ECONOMICS/USDA-NWRC COOPERATIVE RESEARCH PROJECTS
Econ Alumni, Economics, Economics | September 18, 2013
USDA – National Wildlife Research Center Research Associates from the Department of Economics
To extend its capabilities for research and training, the NWRC establishes formal or informal cooperative programs with U.S. universities.
Currently, three Economics graduate students are working on NWRC funded research projects:
David Carpenter is a seventh year PhD candidate focusing on public finance and environmental economics, as well as econometric analysis. David is currently examining wildlife collisions with aircraft, building a number of different models in an attempt to estimate both the likelihood of damage and the magnitude of repair costs incurred from a given strike event. These cost models will be employed to help generate more informed cost-benefit analyses and wildlife hazard risk assessments for the purpose of implementing wildlife management plans at airports nationwide, potentially reducing the damaging impacts of bird strikes, in terms of both dollars saved and loss of life averted. The NWRC provides an incredible opportunity to directly apply the theoretical background gained through academic coursework to concrete and relevant problems facing our society.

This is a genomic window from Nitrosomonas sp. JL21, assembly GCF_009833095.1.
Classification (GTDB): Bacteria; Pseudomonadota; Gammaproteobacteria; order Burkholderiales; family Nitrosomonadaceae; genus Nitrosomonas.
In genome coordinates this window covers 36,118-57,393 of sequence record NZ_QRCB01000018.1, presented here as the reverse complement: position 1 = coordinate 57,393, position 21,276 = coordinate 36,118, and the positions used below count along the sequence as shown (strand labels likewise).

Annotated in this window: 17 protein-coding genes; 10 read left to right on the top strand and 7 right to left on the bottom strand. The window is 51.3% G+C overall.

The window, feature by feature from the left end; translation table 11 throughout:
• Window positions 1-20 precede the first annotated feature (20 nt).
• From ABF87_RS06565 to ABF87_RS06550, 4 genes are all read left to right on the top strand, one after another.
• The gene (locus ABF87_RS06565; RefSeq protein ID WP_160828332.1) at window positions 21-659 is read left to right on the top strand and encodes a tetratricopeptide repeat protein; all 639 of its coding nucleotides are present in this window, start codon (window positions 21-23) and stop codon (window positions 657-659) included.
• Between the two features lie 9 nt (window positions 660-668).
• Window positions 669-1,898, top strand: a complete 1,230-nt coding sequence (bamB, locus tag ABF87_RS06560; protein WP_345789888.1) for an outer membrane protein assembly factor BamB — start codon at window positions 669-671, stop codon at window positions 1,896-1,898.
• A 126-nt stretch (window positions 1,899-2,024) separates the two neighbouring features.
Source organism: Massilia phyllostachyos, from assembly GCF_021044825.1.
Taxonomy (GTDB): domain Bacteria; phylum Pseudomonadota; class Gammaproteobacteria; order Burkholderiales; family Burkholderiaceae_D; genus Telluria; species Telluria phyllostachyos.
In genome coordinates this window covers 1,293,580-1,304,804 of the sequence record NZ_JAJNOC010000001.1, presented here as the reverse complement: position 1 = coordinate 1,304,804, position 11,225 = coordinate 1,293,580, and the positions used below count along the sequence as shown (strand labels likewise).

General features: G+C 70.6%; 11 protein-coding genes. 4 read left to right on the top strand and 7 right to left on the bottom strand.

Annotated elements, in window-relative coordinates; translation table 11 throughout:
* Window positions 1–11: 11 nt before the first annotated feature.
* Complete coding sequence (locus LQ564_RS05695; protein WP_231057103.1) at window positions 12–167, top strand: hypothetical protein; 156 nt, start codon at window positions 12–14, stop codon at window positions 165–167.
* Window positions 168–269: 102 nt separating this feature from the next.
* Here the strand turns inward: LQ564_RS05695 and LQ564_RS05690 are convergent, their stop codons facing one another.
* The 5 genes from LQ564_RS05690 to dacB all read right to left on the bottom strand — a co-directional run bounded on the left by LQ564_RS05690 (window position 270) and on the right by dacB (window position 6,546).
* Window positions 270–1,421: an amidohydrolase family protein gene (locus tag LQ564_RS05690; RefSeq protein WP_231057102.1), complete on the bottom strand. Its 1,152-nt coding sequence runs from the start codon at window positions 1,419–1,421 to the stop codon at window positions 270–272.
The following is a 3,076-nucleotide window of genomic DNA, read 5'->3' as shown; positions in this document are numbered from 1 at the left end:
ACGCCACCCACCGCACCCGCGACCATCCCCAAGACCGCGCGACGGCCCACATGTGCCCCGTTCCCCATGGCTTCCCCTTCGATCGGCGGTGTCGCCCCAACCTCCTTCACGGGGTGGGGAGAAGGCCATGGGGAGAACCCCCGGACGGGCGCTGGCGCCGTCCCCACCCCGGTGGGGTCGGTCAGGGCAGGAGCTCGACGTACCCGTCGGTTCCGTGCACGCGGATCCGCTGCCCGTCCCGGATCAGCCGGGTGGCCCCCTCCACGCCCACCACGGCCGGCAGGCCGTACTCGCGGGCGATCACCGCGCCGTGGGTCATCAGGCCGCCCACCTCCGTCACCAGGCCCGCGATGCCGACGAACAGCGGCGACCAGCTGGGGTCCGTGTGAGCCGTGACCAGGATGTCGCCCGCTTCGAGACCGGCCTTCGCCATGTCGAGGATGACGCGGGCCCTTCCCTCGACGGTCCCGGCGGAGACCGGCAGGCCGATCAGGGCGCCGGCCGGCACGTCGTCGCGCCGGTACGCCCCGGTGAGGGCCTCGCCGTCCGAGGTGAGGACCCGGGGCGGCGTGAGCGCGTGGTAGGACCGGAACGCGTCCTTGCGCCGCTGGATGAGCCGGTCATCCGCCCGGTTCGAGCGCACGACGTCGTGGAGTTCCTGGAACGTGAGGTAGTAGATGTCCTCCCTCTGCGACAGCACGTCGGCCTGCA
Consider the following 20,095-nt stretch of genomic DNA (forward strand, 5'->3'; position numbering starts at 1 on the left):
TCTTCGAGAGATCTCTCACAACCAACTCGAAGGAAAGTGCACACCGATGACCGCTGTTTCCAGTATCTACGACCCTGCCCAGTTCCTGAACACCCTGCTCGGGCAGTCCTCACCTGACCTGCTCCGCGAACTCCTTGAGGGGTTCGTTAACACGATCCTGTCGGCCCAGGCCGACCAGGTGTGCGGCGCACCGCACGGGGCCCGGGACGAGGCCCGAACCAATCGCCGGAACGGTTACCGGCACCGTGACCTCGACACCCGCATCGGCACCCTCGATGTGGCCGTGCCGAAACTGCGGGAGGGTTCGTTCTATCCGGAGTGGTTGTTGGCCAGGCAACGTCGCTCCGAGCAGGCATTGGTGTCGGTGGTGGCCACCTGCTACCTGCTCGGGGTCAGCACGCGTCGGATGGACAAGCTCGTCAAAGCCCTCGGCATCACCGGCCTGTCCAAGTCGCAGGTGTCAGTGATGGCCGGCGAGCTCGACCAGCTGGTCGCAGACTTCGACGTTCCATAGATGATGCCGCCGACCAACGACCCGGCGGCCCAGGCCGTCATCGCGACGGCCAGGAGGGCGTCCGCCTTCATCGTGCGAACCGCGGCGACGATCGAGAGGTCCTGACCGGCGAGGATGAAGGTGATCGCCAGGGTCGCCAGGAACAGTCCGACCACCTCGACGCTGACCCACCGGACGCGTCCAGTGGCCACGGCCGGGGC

Brody Hatch is a third year PhD candidate focusing on international, environmental, and development economics. At the NWRC, Brody is working on estimating the economic impact of canine rabies, the cost per dog vaccinated, and the cost per life saved in Africa and Asia where the disease is still prevalent. His position is jointly funded by a Bill and Melinda Gates Foundation grant through the Global Alliance for Rabies Control, a non-profit agency dedicated to the global elimination of canine rabies. This work has led to published papers and is used to motivate support for elimination efforts. Likely his research will have him traveling to Tanzania and the Philippines to collect data on canine rabies elimination efforts. Working with the NWRC has provided invaluable experience doing real world international research on topics that matter.
William Haden-Chomphosy is a first year PhD student interested in environmental and international economics. In his first year at the National Wildlife Research Center, William will be working with researchers on topics such as the economic impacts of canine rabies and feral swine damage to important agricultural commodities. The NWRC provides an invaluable opportunity to research and study economic effects in real world situations.